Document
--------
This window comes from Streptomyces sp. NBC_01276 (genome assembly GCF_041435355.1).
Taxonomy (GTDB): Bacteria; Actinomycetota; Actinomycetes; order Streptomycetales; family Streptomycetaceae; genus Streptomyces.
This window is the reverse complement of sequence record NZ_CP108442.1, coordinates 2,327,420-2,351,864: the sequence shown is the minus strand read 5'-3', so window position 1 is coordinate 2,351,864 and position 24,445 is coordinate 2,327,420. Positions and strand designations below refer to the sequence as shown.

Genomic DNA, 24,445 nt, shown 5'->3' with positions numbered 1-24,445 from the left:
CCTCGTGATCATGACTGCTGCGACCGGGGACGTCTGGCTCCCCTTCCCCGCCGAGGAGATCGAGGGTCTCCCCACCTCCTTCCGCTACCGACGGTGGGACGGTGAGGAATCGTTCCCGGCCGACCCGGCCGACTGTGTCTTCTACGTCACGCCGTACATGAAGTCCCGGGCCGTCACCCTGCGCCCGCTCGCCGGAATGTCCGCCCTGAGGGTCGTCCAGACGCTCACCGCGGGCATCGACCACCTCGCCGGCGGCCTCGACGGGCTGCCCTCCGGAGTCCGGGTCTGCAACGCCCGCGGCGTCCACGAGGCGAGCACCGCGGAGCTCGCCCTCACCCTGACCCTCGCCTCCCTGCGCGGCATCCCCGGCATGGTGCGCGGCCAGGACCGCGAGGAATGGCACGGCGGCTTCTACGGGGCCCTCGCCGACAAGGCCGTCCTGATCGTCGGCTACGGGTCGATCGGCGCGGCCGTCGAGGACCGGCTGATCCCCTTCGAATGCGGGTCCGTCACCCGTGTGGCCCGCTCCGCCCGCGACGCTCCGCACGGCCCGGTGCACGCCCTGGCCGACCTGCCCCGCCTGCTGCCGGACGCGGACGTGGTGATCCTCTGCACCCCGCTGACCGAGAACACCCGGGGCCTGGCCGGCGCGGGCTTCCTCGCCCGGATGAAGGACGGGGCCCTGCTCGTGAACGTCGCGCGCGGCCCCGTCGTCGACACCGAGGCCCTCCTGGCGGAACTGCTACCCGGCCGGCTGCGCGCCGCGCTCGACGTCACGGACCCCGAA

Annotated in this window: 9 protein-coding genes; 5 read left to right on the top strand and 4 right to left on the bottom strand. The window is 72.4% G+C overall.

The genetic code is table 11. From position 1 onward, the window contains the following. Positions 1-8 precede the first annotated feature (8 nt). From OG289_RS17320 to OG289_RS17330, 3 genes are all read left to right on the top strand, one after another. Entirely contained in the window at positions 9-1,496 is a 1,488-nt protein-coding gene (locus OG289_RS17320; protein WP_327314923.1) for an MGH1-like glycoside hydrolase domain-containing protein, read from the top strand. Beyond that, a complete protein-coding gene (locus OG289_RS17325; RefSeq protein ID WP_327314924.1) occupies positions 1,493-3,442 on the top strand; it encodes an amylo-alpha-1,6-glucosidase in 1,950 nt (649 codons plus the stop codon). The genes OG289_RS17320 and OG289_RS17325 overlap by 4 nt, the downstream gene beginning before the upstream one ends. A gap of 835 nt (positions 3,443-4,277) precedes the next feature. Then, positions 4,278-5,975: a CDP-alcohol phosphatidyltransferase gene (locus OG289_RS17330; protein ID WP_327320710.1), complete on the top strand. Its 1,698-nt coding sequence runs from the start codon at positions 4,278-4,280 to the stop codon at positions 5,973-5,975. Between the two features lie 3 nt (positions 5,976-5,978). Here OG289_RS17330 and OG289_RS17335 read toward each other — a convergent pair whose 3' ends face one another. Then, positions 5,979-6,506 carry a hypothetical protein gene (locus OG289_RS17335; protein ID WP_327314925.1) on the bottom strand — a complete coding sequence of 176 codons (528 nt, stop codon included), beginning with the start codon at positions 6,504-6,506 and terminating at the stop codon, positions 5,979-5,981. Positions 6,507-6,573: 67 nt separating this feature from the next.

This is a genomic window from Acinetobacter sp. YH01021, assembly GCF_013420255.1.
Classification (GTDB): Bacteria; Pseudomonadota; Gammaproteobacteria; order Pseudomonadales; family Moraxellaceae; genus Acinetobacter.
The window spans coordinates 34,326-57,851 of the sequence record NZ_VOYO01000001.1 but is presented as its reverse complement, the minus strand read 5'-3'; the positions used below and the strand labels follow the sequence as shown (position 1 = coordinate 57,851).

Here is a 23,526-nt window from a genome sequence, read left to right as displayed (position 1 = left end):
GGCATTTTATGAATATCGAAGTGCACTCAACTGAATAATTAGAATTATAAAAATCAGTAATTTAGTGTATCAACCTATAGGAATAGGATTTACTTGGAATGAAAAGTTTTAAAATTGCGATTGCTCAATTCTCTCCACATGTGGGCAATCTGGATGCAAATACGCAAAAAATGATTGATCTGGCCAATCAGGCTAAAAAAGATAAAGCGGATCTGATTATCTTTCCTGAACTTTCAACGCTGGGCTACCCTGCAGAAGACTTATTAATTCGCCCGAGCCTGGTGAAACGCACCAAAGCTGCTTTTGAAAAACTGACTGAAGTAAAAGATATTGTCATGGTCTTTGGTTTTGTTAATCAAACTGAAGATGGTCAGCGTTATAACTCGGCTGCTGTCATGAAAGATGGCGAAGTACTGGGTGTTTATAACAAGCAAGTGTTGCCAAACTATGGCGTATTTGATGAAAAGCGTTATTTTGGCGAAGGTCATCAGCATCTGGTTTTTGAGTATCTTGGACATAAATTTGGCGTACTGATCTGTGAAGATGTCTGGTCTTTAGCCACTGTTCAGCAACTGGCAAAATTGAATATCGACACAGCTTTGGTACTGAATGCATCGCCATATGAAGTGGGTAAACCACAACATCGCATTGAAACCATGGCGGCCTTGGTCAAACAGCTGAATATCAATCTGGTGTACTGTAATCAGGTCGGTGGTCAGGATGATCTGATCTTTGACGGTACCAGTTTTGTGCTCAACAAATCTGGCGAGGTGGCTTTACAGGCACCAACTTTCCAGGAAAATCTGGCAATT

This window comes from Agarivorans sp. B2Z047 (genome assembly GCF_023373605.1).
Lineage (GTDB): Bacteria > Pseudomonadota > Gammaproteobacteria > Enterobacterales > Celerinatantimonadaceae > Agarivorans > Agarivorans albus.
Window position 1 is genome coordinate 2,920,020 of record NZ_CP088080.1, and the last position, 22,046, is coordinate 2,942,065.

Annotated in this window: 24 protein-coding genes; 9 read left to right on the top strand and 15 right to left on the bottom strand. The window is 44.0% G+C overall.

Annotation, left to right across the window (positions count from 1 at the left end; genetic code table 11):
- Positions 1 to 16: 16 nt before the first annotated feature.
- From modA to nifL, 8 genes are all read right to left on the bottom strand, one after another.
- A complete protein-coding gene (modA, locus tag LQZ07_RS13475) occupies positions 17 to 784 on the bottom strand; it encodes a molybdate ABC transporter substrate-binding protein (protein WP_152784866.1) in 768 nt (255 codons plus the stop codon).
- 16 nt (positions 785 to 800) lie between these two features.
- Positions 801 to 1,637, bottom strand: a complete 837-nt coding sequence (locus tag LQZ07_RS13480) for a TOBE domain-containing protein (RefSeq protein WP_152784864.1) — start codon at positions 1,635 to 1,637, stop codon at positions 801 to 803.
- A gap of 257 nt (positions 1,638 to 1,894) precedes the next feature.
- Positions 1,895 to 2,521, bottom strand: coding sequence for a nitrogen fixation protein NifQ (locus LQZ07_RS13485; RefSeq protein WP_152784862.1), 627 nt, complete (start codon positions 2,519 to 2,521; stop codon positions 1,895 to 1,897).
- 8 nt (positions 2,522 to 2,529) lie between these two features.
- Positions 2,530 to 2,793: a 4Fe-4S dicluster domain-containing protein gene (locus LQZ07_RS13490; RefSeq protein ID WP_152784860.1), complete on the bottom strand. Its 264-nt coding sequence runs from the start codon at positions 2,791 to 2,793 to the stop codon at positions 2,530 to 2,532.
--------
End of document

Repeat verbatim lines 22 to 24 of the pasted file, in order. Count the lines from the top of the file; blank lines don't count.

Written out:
- Positions 801 to 1,637, bottom strand: a complete 837-nt coding sequence (locus tag LQZ07_RS13480) for a TOBE domain-containing protein (RefSeq protein WP_152784864.1) — start codon at positions 1,635 to 1,637, stop codon at positions 801 to 803.
- A gap of 257 nt (positions 1,638 to 1,894) precedes the next feature.
- Positions 1,895 to 2,521, bottom strand: coding sequence for a nitrogen fixation protein NifQ (locus LQZ07_RS13485; RefSeq protein WP_152784862.1), 627 nt, complete (start codon positions 2,519 to 2,521; stop codon positions 1,895 to 1,897).